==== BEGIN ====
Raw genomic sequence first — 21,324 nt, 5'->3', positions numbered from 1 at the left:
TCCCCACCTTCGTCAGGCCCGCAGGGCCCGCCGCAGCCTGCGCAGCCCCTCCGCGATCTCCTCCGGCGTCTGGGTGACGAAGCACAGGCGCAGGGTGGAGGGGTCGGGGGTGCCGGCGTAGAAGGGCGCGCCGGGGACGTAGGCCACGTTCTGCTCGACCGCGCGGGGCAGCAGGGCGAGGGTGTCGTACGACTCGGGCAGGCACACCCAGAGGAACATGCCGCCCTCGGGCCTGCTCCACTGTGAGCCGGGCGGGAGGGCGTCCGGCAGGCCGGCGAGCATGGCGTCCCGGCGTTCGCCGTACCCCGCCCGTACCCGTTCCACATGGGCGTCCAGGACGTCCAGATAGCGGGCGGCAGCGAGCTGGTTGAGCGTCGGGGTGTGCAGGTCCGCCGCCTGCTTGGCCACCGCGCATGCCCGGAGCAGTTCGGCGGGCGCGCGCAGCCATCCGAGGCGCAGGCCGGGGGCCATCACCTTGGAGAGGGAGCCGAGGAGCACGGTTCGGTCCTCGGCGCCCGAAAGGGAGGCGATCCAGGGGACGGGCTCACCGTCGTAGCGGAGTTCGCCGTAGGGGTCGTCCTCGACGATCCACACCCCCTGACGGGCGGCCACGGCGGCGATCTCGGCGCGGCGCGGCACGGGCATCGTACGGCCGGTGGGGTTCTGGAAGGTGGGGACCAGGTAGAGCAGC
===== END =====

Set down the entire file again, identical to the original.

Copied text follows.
Raw genomic sequence first — 21,324 nt, 5'->3', positions numbered from 1 at the left:
TCCCCACCTTCGTCAGGCCCGCAGGGCCCGCCGCAGCCTGCGCAGCCCCTCCGCGATCTCCTCCGGCGTCTGGGTGACGAAGCACAGGCGCAGGGTGGAGGGGTCGGGGGTGCCGGCGTAGAAGGGCGCGCCGGGGACGTAGGCCACGTTCTGCTCGACCGCGCGGGGCAGCAGGGCGAGGGTGTCGTACGACTCGGGCAGGCACACCCAGAGGAACATGCCGCCCTCGGGCCTGCTCCACTGTGAGCCGGGCGGGAGGGCGTCCGGCAGGCCGGCGAGCATGGCGTCCCGGCGTTCGCCGTACCCCGCCCGTACCCGTTCCACATGGGCGTCCAGGACGTCCAGATAGCGGGCGGCAGCGAGCTGGTTGAGCGTCGGGGTGTGCAGGTCCGCCGCCTGCTTGGCCACCGCGCATGCCCGGAGCAGTTCGGCGGGCGCGCGCAGCCATCCGAGGCGCAGGCCGGGGGCCATCACCTTGGAGAGGGAGCCGAGGAGCACGGTTCGGTCCTCGGCGCCCGAAAGGGAGGCGATCCAGGGGACGGGCTCACCGTCGTAGCGGAGTTCGCCGTAGGGGTCGTCCTCGACGATCCACACCCCCTGACGGGCGGCCACGGCGGCGATCTCGGCGCGGCGCGGCACGGGCATCGTACGGCCGGTGGGGTTCTGGAAGGTGGGGACCAGGTAGAGCAGC